The following Q&A was completed as part of our conversational Commercial Real Estate FAQ Interview Series, we hope you find it helpful.
Remaining nimble and able to adapt in the ever changing real estate realm allows you to make surprise money in various areas. For instance, if a property you’re interested in, and have strategized for, can be combined with a neighboring property, this is a bonus or surprise type of scenario you should be able to prepare for or adapt to. Without being able to adapt, you may have to lose out on these lucrative deals or opportunities.
Richard Wilson: Since multi family properties have been popular institutions for some time now, what niche or type of multi family assets do you focus on still and you can still make money in that area?
Teddy Hendricks: Thanks, Richard. We actually look for properties that are owned by institutional groups and larger owner operators. The larger owner operators sometimes streamline operations so much that we find opportunities to tighten expenses or increase our revenue just by simply changing management. You know, oftentimes these larger operators they do things a particular way and they deploy that over thousands of units, and we’ll find very quickly opportunities to either cut that or drive revenue by things that have just been neglected over time. So that’s one area that we try to focus on. We also try to covet properties that are in smaller tertiary markets, much of the older apartments in stock in the larger markets, the primary markets, they’ve often been renovated and sometimes 4 to 5 times by various owners in one real estate cycle. So we’ve established hyper local knowledge. You know, what we’re doing within our investment platform is not only looking at strong tertiary markets but the micro-location within that tertiary market.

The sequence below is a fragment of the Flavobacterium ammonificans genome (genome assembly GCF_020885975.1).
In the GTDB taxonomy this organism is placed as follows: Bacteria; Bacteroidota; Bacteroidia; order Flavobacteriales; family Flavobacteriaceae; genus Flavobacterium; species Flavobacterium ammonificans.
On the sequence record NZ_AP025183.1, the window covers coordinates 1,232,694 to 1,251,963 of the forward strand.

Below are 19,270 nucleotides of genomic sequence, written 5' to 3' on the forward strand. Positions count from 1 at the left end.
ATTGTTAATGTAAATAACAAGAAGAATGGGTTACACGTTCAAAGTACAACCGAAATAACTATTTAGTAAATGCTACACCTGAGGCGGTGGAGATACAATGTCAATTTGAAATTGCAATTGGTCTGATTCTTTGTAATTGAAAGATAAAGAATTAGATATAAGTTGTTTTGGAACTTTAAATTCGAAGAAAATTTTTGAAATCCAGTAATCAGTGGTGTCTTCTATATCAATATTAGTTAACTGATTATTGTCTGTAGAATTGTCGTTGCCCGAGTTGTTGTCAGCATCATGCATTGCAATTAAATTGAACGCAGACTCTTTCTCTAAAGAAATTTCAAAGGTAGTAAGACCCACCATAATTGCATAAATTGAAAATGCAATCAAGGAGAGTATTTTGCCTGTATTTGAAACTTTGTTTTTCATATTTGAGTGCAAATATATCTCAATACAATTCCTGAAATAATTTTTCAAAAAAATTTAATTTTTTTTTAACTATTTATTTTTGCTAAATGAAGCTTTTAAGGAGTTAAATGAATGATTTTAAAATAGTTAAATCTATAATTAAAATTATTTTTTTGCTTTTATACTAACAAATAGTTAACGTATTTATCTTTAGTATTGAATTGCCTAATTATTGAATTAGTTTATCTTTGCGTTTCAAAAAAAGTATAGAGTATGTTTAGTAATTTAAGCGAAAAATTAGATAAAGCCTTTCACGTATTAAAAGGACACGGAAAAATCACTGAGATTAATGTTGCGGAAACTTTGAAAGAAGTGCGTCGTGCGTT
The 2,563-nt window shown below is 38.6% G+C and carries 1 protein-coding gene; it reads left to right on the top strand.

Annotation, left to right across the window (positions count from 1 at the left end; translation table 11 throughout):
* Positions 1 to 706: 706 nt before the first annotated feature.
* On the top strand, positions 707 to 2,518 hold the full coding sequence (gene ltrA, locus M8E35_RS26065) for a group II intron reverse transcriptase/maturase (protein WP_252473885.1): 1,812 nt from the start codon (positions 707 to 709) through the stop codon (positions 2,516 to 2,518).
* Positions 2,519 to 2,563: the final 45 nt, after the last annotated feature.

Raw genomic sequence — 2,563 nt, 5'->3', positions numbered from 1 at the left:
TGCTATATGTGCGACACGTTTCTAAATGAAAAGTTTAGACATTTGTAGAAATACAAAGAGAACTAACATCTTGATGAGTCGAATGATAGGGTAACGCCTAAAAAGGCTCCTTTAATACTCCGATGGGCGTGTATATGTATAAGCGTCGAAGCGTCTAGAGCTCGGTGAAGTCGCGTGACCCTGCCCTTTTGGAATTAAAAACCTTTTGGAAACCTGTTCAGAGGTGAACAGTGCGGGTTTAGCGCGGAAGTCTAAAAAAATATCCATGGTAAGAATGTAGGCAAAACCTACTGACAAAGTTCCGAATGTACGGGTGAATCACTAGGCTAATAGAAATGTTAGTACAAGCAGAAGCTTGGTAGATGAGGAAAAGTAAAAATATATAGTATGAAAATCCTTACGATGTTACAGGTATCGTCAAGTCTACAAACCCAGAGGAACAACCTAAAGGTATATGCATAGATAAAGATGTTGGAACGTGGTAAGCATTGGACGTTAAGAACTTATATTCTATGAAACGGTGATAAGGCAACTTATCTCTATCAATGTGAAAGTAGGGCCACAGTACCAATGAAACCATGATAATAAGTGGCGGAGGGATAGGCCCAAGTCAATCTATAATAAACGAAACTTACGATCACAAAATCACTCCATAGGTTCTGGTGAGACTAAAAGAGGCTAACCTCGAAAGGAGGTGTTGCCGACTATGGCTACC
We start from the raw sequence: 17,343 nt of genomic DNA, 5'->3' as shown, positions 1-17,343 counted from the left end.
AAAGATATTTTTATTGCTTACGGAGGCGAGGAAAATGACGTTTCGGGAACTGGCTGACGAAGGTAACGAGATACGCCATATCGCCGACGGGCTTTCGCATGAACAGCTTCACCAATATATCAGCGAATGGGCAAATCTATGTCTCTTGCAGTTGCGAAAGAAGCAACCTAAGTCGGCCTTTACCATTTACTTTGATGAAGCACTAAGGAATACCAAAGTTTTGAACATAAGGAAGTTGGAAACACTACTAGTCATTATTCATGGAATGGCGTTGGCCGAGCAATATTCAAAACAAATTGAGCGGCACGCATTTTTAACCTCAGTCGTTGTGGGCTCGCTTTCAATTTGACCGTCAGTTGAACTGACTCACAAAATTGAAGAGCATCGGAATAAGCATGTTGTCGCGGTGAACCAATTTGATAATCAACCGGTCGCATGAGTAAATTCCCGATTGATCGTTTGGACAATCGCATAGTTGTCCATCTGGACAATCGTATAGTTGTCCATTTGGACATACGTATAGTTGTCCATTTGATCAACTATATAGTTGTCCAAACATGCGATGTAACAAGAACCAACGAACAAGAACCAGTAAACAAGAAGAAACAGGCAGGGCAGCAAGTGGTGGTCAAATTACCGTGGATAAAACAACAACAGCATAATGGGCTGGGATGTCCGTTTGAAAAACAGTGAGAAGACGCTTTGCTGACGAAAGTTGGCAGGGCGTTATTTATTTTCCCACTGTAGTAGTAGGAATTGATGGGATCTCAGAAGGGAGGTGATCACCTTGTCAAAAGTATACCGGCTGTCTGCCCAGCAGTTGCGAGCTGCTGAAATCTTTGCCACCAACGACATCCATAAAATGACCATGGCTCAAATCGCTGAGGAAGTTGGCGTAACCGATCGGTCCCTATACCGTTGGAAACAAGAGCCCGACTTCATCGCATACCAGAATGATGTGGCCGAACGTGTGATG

So, finding a well located property is critical, obviously, but in being nimble enough to dive into these very micro locations, we’re often finding value in places where institutional owners often overlook for various reasons. And then I’d also say additionally given the nature of our fund and the structure of our fund, it’s landed itself to a variety of different options in terms of our value creation strategies. Anecdotally we were able to buy a property in North Carolina with the full intent of deploying a very particular or specific value creation strategy and inadvertently the neighboring property was able to be acquired off market. So we acquired that property, merged the two properties, totally revamped our value creation strategy to a holistic approach to encompass two assets and managed them as one.
So, just ability to be flexible and nimble and adjust different strategies as needed has been very successful for us.
Richard: Yeah, and that’s great. I just got back from a trip because I’m on the board of a real estate company and they did the same thing. They had a multi family property, they went to get permission on the easement on the property next door and ended up buying that property and expanding it, and relative to your comment earlier about tertiary markets it used to be that people went to Denver or Nashville for the better quality deals and now there’s enough competition that I know a lot of firms are looking in places like Jacksonville or Tallahassee or, you know, St. Petersburg, Tampa, or kind of another half-notch more tertiary than it might have been maybe 5 to 7 years ago or 10 years ago. Trying to stay a half step ahead of the institutional flow of capital that’s searching for that cap rate they need, so appreciate you sharing all of that.